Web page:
Skive, Denmark--January 2002

    Bzzzzzz, that was how she thought it sounded.

    Bzzzzzz, like the buzzing of a thousand bees.

    The same sound she used to hear when she visited her uncle Chacha Bashir in Baharak. He had been one of the wealthiest men in town with his silk and bee farm. Silk and honey, he would say, "The riches of the kings are mine." Then the Taliban killed him and no one knew what happened to his family.

    That was how the Danish language sounded to Raihana, like the buzzing of Chacha Bashir's bees.

    The Danes mumbled, she thought as she watched them in supermarkets, on television, and on the streets. She had never seen so many white people before, and this was the first time she was seeing white people at such close proximity. So she stared at them, she just couldn't help it.

    They were different from what she had imagined. They were not all tall and fair and beautiful, some of them were short and ugly. And they mumbled when they spoke. The standing joke, Layla had told her, was that they spoke like they had hot potatoes in their mouths and Raihana agreed.

    She had escaped a second brutally cold winter at the Jalozai refugee camp in North Western Pakistan when the Danish government offered her asylum. It was difficult for a single woman with no family, no husband, and no education to survive. Her choices had been limited. She could either die in a refugee camp where the cold wind from the mountains pierced its frozen fingers through the tents to all but peel the skin off the bones, or she could go to this country where her distant cousin and his wife had agreed to give her a home.

    A part of her didn't want to leave the camp. She had to wait, she thought, wait for Aamir, or maybe go back and look for him? But even she wasn't foolish enough to go back to Kabul. Everyone knew that Osama bin Laden was responsible for the plane attacks in America and everyone knew that the Taliban were the same species as al- Qaeda. America would attack; that's what powerful countries did. The Taliban would fight back, they said, and though the Afghans in Denmark, like many others, didn't like the idea of American troops on Afghan soil, it was better than the Taliban. Some thought the Taliban had been unjustly rousted out of power, that they were the good guys.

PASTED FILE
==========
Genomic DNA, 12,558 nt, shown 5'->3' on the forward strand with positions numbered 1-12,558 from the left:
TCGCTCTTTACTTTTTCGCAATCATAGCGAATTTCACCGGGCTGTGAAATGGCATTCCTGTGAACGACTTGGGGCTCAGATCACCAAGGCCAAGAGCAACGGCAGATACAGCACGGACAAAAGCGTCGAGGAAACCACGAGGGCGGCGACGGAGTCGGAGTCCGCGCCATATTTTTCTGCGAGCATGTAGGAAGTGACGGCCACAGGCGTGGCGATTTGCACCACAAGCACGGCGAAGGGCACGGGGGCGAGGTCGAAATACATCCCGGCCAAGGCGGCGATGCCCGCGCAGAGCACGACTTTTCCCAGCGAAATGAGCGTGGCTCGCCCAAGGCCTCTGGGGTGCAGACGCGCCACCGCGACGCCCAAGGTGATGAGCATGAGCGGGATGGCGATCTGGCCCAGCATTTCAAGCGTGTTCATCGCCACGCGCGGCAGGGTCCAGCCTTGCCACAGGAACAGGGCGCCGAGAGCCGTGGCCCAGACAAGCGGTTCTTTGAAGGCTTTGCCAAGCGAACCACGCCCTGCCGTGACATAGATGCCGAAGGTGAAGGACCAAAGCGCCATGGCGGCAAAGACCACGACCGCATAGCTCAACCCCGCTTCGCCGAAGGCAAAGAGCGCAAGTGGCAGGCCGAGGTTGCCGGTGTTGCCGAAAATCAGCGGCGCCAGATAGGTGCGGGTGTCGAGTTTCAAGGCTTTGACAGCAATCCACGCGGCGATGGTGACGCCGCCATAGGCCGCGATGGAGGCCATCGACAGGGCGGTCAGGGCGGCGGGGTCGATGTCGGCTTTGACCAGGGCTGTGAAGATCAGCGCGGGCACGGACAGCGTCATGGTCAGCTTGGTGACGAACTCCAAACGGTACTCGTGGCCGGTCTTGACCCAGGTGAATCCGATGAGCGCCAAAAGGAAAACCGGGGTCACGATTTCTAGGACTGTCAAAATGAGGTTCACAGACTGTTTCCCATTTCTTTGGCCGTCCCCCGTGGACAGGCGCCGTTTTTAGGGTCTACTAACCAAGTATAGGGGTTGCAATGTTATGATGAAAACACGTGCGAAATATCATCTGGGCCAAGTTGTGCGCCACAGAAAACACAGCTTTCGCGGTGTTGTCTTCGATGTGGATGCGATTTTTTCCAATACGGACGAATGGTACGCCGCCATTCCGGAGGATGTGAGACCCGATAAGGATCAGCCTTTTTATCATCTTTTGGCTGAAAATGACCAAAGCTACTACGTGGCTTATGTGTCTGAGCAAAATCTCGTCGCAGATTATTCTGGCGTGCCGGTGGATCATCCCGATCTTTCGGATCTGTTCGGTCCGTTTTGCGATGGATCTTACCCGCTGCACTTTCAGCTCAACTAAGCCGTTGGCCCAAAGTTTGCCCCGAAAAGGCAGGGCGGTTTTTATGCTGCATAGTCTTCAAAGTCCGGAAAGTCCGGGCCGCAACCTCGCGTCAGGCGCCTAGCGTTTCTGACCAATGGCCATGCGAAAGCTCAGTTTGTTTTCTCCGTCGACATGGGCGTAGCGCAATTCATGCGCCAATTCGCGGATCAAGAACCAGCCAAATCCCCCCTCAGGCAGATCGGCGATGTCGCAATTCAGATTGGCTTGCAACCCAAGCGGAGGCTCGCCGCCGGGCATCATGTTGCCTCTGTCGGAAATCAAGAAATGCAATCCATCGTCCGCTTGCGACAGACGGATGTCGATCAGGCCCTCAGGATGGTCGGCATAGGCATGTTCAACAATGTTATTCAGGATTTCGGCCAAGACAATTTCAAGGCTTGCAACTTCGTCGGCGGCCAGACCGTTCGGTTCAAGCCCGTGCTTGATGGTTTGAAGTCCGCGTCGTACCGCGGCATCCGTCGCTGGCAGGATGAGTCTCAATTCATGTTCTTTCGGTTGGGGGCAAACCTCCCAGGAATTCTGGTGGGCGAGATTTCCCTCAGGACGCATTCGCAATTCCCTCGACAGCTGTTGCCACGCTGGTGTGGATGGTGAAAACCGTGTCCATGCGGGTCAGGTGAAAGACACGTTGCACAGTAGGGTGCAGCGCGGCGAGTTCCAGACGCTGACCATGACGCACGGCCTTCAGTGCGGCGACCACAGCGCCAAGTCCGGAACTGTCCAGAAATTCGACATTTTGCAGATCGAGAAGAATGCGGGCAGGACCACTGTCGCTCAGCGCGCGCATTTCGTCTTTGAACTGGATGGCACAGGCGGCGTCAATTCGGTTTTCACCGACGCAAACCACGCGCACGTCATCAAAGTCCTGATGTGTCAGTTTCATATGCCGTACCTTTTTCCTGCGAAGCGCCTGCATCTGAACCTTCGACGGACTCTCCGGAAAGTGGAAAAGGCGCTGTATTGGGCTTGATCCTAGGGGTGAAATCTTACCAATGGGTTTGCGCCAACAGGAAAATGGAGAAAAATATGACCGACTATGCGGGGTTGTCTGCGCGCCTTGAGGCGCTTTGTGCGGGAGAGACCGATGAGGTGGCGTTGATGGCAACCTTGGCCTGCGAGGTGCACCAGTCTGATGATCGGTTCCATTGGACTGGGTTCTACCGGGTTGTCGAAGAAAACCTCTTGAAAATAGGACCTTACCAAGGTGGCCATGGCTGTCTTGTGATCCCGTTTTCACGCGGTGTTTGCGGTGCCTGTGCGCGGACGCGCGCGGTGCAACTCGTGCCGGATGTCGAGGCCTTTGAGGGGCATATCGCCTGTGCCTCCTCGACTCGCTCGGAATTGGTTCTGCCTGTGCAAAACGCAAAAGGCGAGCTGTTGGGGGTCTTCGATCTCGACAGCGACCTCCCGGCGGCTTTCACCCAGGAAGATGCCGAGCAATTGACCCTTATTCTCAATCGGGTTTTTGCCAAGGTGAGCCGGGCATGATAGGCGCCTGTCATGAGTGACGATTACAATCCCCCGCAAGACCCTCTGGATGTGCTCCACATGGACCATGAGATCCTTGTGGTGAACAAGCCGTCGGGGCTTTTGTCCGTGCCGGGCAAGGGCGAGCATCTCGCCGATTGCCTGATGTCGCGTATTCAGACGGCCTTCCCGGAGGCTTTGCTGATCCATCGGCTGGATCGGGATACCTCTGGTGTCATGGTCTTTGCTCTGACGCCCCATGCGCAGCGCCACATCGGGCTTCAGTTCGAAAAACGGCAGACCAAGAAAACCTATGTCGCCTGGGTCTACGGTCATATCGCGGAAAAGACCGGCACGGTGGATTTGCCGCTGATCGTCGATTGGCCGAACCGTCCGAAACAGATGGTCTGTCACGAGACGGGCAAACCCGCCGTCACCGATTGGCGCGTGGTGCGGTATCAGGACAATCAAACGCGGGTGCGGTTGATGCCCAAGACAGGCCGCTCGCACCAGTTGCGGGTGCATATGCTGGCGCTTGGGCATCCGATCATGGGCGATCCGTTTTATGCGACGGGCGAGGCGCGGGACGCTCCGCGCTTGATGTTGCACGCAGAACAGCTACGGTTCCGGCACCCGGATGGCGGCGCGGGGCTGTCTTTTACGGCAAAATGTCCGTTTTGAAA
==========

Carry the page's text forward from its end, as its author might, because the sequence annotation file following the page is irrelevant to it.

So Raihana joined the small number of refugees living in Denmark, all of whom watched the news with desperation, wondering when they could go back. Afghanistan, they knew, would be a war ruin for several decades to come, but there was still hope. They wished that, somehow, Afghanistan would no longer be synonymous with tortured men and women living in penury. Maybe things would change and Afghanistan would become a safe haven, a progressive country, a normal country.

    "Have to go home someday, can't live here all our life can we?" Kabir would say almost every day. "Don't unpack everything, Raihana, we'll go back soon."

    "Go back to what?" Layla would ask her husband, her hands on her hips as her son, Shahrukh, pulled at her salwar.

    "Mor, slik," he said,...
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The Sound of Language
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A Novel